Why You Need Instructor-Led IT Training in 2021

Myles Brown | Friday, January 17, 2020

Why You Need Instructor-Led IT Training in 2021

Why You Need Instructor-Led IT Training in 2021

Instructor-led training is essential in 2021 as there is an increasing need for individuals and companies to learn the latest IT skills, technologies, and trends in times of uncertainty. Instructor-led training (ILT) is IT training that is delivered by a certified instructor from an authorized training partner, like ExitCertified. With access to over 9,500 training facilities across North America, and the ability to provide on-site training, ExitCertified's Education Consultants can find the right instructor-led classroom training solution for you. This delivery format allows you to share ideas and questions with your fellow classmates, experience hands-on labs with real-time support, learn in a fully-equipped dynamic learning environment, benefit from face-to-face interaction with a certified instructor, and study course content certified by the makers of the products you use.

What is Instructor-Led Training (ILT)? 

These days, there are many options vying for the training budgets of organizations. Some compete on cost, others on quality, while others focus on flexibility. There are a few ways to categorize IT training courses and their delivery formats:

1. Vendor-authorized vs. gray market

2. Instructor-led vs. on demand

3. Virtual vs. in person

4. Public vs. private

We will take a look at each categorization individually, but first let’s talk about the value of training in general. Many studies conducted over the years have highlighted the benefits of training and, for that matter, certification, on work productivity.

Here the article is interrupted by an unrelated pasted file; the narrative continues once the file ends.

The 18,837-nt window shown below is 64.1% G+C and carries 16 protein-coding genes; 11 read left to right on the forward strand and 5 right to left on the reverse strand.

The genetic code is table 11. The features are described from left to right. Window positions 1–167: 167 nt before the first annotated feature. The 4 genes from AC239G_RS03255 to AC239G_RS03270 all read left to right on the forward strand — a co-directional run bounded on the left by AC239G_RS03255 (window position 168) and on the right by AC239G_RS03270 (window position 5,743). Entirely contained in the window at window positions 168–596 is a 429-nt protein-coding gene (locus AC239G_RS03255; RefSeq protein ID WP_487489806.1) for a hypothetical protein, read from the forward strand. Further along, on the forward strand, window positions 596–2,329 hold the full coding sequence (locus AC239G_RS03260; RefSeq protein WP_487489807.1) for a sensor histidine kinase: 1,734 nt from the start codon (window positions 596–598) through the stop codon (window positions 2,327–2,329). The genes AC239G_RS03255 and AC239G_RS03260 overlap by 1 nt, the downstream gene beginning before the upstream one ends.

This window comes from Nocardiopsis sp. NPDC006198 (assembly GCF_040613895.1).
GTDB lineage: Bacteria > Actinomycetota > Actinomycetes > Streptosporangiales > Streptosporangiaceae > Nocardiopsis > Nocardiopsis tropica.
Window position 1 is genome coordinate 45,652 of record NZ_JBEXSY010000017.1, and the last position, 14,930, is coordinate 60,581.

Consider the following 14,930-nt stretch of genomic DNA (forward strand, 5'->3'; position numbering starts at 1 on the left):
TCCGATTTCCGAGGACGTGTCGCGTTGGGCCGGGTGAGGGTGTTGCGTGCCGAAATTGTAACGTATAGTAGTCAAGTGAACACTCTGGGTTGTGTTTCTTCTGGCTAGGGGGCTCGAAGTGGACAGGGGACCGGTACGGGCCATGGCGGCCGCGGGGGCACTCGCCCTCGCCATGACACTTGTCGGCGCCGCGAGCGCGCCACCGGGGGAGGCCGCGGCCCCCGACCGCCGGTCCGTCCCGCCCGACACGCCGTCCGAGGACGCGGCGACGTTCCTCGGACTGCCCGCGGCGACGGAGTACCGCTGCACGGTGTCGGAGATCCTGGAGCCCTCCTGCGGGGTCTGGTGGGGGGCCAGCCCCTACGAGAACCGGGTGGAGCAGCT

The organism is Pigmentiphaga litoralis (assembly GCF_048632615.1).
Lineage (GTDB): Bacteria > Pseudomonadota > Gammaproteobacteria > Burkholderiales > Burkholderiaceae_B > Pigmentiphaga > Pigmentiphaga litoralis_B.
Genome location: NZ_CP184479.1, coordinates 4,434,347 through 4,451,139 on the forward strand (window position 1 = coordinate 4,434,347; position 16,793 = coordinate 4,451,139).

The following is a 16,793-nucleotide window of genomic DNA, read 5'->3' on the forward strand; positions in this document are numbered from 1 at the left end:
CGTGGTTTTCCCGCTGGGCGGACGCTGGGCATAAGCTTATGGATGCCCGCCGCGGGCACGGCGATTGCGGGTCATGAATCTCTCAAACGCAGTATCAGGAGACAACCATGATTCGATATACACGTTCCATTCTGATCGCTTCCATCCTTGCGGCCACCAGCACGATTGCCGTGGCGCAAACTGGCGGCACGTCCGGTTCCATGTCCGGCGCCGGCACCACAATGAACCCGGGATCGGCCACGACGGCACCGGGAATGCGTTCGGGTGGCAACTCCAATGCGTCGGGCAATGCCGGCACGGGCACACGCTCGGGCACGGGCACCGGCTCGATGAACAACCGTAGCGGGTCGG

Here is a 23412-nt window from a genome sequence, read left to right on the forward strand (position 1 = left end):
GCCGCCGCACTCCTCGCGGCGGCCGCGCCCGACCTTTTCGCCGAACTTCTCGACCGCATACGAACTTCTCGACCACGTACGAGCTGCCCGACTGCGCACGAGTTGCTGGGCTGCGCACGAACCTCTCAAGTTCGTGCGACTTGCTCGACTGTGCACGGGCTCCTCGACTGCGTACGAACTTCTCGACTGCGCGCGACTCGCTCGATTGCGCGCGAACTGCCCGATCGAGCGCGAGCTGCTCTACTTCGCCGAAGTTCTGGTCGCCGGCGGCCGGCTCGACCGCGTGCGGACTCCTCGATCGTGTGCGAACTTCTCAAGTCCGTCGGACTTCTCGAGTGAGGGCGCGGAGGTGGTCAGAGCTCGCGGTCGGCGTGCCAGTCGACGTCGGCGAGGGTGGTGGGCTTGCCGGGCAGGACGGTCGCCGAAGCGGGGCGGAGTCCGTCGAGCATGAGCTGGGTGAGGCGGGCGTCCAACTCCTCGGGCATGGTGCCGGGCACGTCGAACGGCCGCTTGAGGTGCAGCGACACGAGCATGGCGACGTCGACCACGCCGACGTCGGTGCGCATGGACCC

One of the main groups working in this area is IDC, led by Cushing Anderson, IDC’s Program Vice President of Business Consulting and Education. In a recent guest blog for VMware Education Services, he wrote about research the IDC conducted, which surveyed 500 IT managers about their recent technology projects. They found that a team who possesses an average skill level — five on a normalized scale of one to ten — can “successfully meet about half of the business and project objectives for a technology implementation project.” And when a team is slightly better than average, it can achieve 80 percent of its business and project objectives.

Furthermore, IDC found that a lack of ongoing training can lead an IT organization to lose 60 percent of its capability in just three years, due to changes in staff, technology and processes, as well as insufficient refresher training. As little as 10 hours of ongoing training per year per employee not only helps IT professionals stay current with their responsibilities, but it can also help improve IT performance by 30 to 50 percent.

Another IDC report suggests a link between industry certification and increased productivity and efficiency.

Certification: Impact on Performance

Certified IT ProfessionalsCompared to Those Without Certification
Productivity90% more productive
Efficiency60% more efficient
Productivity with Core IT Activities17% more productive
Reduction of Unplanned Server Downtime56% reduction

Vendor-Authorized vs. Gray-Market Training

Major software and hardware vendors often have a team of curriculum developers who build out training courses on their products. These teams are usually comprised of individuals who are well versed in the ways of pedagogy, and work closely with the internal subject matter experts to build courses that are correct and up to date. While the quality of the course offerings can vary from one vendor to another, these courses are usually considered the gold standard, and as such, are priced accordingly. This, of course, leads to other training organizations building much cheaper alternatives, which is the main selling point of gray-market training — it’s cheaper. But the quality and refresh rates will vary greatly from one vendor to another. Sometimes the gray-market vendors are more interested in simply “teaching to the test,” and create curriculum that is so focused on certification test preparation that they lose sight of the fact that training is also supposed to help people improve at their job.